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Legal Resources


  1. Reply Brief for the Petitioners


Editorial Boards

  1. The Seattle Times: Supreme Court should uphold immigration executive order

    “About 11 million people are in the United States illegally, living and working throughout the country. They fit every profile, from farmworkers to college graduates to tech entrepreneurs.”

  2. The New York Times: The Supreme Court, the Nativists and Immigrants

    “Apart from the fallacious argument on the president’s powers, the states have no standing to sue. Texas claims that it has that right simply because it thinks the president’s orders would harm its economy. If the court were to accept this kind of claim, it would mean that any time a state or city opposed a federal action, it could drag that political dispute into the courts.”

  3. Los Angeles Times: Los Angeles Times Editorial, “Supreme Court Should Recognize The President's Power To Defer The Deportation Of Immigrants”

    “We are heartened that the justices said they would look specifically at the question of whether the president’s actions violate the constitutional admonition that the president must “take care that the laws be faithfully executed.” In our view, that is just what he is doing in prioritizing targets for deportation.

    Not only is the president on sound legal ground, but he is adopting cogent public policy that shouldn't be hamstrung by politically motivated court challenges. The battle over immigration reform is a political fight that would ideally be resolved through legislation, but it has been left to dangle because of Congress' repeated failure to address it.”

  4. Boston Globe: Obama’s immigration order should stand

    “Likewise, the court should turn aside the Texas complaint, which looks more like a political stunt than a serious legal challenge, and could hobble the executive branch’s ability to respond to immigration crises in the future.”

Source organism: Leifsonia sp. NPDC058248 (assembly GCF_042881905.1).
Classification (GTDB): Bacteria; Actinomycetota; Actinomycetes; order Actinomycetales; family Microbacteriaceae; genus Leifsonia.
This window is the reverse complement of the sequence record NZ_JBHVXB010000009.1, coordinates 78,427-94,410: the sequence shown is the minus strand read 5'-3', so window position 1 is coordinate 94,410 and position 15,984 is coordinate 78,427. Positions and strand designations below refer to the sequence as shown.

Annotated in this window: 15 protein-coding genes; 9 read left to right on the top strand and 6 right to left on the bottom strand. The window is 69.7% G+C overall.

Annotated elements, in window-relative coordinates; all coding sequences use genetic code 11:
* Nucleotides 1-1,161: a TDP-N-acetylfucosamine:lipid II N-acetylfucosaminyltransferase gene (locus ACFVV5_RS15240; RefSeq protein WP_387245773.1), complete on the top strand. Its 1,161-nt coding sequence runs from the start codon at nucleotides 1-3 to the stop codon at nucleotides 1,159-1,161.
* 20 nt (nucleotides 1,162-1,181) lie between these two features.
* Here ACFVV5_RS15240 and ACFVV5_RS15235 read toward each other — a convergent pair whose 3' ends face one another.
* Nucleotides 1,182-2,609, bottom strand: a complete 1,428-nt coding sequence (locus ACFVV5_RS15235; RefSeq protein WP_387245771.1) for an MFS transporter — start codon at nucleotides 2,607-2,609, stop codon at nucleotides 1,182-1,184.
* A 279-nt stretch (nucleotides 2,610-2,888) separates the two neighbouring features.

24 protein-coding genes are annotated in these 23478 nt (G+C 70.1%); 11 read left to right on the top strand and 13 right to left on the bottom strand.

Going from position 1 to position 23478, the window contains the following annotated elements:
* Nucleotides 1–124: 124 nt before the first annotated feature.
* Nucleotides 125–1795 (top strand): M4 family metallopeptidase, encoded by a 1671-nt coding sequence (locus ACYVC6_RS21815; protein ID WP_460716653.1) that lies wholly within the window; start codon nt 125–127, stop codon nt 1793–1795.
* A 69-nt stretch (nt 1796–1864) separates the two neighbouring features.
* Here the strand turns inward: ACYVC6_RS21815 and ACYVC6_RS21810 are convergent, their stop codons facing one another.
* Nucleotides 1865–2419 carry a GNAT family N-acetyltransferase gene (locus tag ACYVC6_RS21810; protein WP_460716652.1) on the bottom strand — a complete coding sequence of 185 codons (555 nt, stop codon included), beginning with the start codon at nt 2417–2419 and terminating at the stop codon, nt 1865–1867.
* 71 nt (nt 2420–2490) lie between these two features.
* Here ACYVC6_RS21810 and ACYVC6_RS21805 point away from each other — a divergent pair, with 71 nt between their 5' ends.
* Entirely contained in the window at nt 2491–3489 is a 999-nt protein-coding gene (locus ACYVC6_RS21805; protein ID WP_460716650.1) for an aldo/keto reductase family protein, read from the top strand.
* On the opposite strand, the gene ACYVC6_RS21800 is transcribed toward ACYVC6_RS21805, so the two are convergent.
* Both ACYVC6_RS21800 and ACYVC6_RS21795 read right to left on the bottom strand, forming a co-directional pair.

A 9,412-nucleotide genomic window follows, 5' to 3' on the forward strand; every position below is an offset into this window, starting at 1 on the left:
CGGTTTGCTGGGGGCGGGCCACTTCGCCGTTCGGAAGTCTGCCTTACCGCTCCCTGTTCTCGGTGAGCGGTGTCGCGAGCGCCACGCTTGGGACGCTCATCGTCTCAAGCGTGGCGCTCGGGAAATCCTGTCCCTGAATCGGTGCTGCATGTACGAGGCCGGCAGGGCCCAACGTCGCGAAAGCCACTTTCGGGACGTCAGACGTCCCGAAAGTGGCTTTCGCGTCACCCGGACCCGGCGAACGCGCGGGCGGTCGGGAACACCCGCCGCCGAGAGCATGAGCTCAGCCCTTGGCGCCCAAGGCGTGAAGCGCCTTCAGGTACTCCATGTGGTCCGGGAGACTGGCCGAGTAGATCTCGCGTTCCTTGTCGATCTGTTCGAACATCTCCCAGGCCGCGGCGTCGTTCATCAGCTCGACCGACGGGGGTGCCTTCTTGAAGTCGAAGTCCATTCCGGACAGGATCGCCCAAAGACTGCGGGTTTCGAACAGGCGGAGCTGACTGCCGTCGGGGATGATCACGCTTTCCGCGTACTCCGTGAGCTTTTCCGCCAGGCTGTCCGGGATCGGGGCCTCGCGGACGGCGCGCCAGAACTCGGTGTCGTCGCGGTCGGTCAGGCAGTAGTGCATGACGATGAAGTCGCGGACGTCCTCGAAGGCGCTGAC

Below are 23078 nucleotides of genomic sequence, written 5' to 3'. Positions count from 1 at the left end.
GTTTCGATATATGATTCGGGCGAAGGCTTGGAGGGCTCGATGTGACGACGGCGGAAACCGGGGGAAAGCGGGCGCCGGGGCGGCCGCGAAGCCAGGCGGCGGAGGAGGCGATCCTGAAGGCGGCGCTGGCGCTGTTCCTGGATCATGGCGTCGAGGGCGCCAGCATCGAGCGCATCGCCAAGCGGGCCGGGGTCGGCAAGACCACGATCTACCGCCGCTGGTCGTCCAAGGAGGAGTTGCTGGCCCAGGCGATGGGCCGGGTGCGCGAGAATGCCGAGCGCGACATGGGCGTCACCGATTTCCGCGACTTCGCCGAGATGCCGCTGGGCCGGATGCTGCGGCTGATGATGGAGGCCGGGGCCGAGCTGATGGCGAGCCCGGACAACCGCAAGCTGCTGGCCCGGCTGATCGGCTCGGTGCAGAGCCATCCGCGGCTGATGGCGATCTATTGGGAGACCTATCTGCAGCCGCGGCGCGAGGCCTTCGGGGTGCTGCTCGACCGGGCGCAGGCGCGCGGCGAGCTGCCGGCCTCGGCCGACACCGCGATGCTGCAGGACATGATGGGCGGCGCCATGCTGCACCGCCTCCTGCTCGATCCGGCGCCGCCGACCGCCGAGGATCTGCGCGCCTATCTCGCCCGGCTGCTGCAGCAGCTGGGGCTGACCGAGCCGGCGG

5. Miami Herald: Immigration is the president’s job

    “Now the U.S. Supreme Court has a chance to inject a needed dose of clarity into the picture by upholding President Obama’s priorities on who stays and who goes. Presidents, as well as prosecutors and law-enforcement officers, have always had the authority to exercise discretion in carrying out the law. Who gets a ticket and who gets a warning. Who gets charged with a felony and who gets charged with a misdemeanor. How far over the speed limit can you drive without getting a ticket?”

  6. The Baltimore Sun: Last word on immigration

    “Essentially what Mr. Obama has tried to do is prioritize deportation hearings, and given the number of undocumented immigrants in this country—about 11 million—such triage has always been necessary. What distinguishes the president’s approach is that he’s attempted to set the nation on a more rational policy course, providing guidelines to immigration enforcement authorities not to deport millions who were brought into this country as children—and allowing those otherwise law-abiding individuals who have been here a significant amount of time to legally hold a job. The effect is not only to protect a group often referred to as the ”dreamers“ but to use finite resources of enforcement to go after convicted criminals and other undocumented individuals who pose a more serious threat to public safety.”

  7. Bloomberg View: Obama’s Gamble on Immigration Can Still Pay Off

    “[The] courts have never curtailed the executive branch’s authority to manage immigration. In 1930, President Herbert Hoover stopped immigration of all people except those with the means to support themselves, even though he had no explicit legislative authority to do so. Since then, presidents of both parties have used their authority to allow immigration, and block deportation, outside of legislatively granted channels. The Supreme Court should not curtail the president’s authority to manage the country’s borders in the absence of enabling legislation.”

  8. La Opinión: A Decision that Offers Hope

    “It is unfair to have the lives of honest people who have contributed to the country with their labor for years hanging by a thread. Still, even this precarious state would signify an improvement in the lives of undocumented people, who have been turned into the political scapegoat of the country’s frustrations.”

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